First image: V-Ray render with Dome and Sphere lights added. Swipe right for the second image: final color-corrected composition ready to export for additional post-production enhancements.
The whole point of this exercise was to boost my render skills, so this next step is where the bulk of the work occurred. Using the V-Ray extension, I did three simple, but important steps. Firstly, I added a dawn HDRI to a Dome Light to change the environmental lighting color and quality. This new lighting made it easier to see the V-Ray Sphere lights I added to the Star Destroyers which made them look active and alive. Second, I enabled ‘Volumetric Environment/Fog’ to create a moody atmosphere that further reinforced the illusion of depth towards the horizon. Lastly, I did some color corrections in the Frame Buffer (VFB) which bumped up the contrast and popped the color more.
Hidden line export from SketchUp.
Final composite enlargements (swipe right to see additional enlargement).
Since I was trying to do as much as possible in SketchUp and V-Ray, I wanted to limit any changes made after the fact in Photoshop. Here I added the hidden model linework export and set it to the blend mode to ‘Overlay’ so that it picks up the color from the render underneath. This is a cool effect I’ve been playing around with in order to reveal the underlying geometry of the model and accentuate details that may have gotten lost in the shadows.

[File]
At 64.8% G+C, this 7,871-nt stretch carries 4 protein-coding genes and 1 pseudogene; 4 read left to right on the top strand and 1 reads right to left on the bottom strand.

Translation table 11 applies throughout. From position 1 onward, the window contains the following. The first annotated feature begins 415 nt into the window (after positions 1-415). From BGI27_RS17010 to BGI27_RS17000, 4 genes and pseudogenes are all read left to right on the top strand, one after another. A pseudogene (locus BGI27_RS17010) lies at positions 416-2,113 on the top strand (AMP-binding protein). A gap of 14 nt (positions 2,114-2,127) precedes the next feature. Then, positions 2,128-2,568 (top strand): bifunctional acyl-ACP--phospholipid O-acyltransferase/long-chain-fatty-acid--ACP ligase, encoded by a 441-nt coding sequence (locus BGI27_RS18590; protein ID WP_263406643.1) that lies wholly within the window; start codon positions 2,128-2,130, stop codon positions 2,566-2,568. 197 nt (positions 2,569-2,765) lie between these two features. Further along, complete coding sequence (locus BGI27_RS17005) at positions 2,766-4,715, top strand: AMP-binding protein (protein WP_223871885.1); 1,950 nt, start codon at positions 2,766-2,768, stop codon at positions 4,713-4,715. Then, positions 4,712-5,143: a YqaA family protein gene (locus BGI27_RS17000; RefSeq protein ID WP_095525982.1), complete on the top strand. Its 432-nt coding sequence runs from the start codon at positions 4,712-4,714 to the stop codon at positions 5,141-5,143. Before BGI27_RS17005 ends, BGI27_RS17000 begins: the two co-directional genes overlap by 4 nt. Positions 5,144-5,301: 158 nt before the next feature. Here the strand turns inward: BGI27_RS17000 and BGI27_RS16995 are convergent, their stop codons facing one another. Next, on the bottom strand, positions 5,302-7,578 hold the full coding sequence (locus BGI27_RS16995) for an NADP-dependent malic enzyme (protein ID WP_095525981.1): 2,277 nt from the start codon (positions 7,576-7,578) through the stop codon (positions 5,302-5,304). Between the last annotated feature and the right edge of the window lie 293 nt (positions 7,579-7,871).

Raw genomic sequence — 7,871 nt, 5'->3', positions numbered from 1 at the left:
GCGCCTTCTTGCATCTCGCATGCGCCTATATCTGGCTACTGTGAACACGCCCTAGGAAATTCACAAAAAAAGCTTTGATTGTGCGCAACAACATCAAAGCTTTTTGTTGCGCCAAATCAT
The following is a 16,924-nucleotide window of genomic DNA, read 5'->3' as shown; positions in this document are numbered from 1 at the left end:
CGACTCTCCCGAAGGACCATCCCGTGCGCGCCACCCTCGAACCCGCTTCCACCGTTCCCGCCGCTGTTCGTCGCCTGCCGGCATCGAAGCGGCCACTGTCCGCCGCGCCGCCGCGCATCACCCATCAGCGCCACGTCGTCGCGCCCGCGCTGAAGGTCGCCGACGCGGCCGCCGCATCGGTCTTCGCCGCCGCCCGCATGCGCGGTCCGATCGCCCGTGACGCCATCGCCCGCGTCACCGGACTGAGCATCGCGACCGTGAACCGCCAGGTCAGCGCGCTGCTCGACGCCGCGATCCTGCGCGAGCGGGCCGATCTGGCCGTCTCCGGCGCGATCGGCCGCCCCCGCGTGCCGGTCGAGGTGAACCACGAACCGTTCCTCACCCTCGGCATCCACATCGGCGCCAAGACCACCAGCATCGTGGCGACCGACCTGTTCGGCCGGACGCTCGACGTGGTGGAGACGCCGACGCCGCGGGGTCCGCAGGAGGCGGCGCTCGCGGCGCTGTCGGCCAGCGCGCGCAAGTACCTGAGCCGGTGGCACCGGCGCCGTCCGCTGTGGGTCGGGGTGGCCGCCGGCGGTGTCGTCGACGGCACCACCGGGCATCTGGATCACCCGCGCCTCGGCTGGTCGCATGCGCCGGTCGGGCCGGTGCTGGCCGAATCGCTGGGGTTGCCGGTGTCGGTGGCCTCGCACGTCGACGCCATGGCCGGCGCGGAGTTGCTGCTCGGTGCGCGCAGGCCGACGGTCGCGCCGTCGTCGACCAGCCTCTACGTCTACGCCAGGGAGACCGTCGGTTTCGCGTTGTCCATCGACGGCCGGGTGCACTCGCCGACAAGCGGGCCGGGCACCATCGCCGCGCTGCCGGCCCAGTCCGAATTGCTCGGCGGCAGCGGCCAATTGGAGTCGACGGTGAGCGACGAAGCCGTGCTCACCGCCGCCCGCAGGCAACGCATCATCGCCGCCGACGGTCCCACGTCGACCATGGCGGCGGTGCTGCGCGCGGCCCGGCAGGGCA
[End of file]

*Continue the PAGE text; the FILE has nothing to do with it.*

The only other things I did were to add a PNG ‘moon/sun’ image near the horizon and along with that, a lens flare (with blend mode set to ‘Screen’). This added a bit more color and drama as the magentas of the lighting and blues of the rocks and shadows play off of each other. Next, some additional glow rings were added around the edges of the droid cliff house in order to make sure it didn’t blend in too much with the rocks it was attached to.
Oh, and Finn of course! Focusing on your modeling detail and rendering technique is important for sure, but I’ve found the best images have a convincing narrative that gives a reason for everything else in the scene to exist. While I may have been better off using a 3D character, so that V-Ray’s lighting and shadows were more accurate, I couldn’t find anything that showed Finn in the action pose I needed. At the end of the day (literally as by now it was getting late!), I decided to stick with a 2D cutout from an image found online and color-corrected it to match the scene.
I hope that this visualization breakdown helps to inspire everyone out there to jump in and start experimenting in order to learn what quick tricks and techniques yield the most impact for the least amount of effort at the end of the day.
To learn more about how to use V-Ray in your workflow, check out our Campus course.
About the AuthorMore Content by Eric Sargeant